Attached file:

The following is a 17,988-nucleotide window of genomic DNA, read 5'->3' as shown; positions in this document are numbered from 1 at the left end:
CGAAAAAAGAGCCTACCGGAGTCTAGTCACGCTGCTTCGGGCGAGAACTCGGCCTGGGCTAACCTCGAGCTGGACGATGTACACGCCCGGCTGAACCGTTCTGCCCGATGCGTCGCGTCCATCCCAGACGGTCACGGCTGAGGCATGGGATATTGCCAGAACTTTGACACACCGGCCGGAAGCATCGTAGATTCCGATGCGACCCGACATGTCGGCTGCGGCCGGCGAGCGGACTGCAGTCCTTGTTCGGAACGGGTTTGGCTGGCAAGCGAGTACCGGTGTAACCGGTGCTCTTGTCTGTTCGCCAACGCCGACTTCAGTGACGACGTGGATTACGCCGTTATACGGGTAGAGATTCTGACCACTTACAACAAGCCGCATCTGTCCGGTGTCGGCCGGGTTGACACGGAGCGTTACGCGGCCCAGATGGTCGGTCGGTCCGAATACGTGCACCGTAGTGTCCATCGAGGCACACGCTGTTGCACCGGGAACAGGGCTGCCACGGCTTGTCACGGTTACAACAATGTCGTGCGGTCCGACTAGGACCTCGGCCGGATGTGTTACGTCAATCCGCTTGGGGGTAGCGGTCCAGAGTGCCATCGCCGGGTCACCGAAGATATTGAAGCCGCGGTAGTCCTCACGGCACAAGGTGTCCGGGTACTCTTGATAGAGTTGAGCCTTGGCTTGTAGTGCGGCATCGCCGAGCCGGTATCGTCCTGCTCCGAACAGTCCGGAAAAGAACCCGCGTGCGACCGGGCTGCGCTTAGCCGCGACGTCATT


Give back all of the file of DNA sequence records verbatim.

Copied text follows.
The following is a 17,988-nucleotide window of genomic DNA, read 5'->3' as shown; positions in this document are numbered from 1 at the left end:
CGAAAAAAGAGCCTACCGGAGTCTAGTCACGCTGCTTCGGGCGAGAACTCGGCCTGGGCTAACCTCGAGCTGGACGATGTACACGCCCGGCTGAACCGTTCTGCCCGATGCGTCGCGTCCATCCCAGACGGTCACGGCTGAGGCATGGGATATTGCCAGAACTTTGACACACCGGCCGGAAGCATCGTAGATTCCGATGCGACCCGACATGTCGGCTGCGGCCGGCGAGCGGACTGCAGTCCTTGTTCGGAACGGGTTTGGCTGGCAAGCGAGTACCGGTGTAACCGGTGCTCTTGTCTGTTCGCCAACGCCGACTTCAGTGACGACGTGGATTACGCCGTTATACGGGTAGAGATTCTGACCACTTACAACAAGCCGCATCTGTCCGGTGTCGGCCGGGTTGACACGGAGCGTTACGCGGCCCAGATGGTCGGTCGGTCCGAATACGTGCACCGTAGTGTCCATCGAGGCACACGCTGTTGCACCGGGAACAGGGCTGCCACGGCTTGTCACGGTTACAACAATGTCGTGCGGTCCGACTAGGACCTCGGCCGGATGTGTTACGTCAATCCGCTTGGGGGTAGCGGTCCAGAGTGCCATCGCCGGGTCACCGAAGATATTGAAGCCGCGGTAGTCCTCACGGCACAAGGTGTCCGGGTACTCTTGATAGAGTTGAGCCTTGGCTTGTAGTGCGGCATCGCCGAGCCGGTATCGTCCTGCTCCGAACAGTCCGGAAAAGAACCCGCGTGCGACCGGGCTGCGCTTAGCCGCGACGTCATT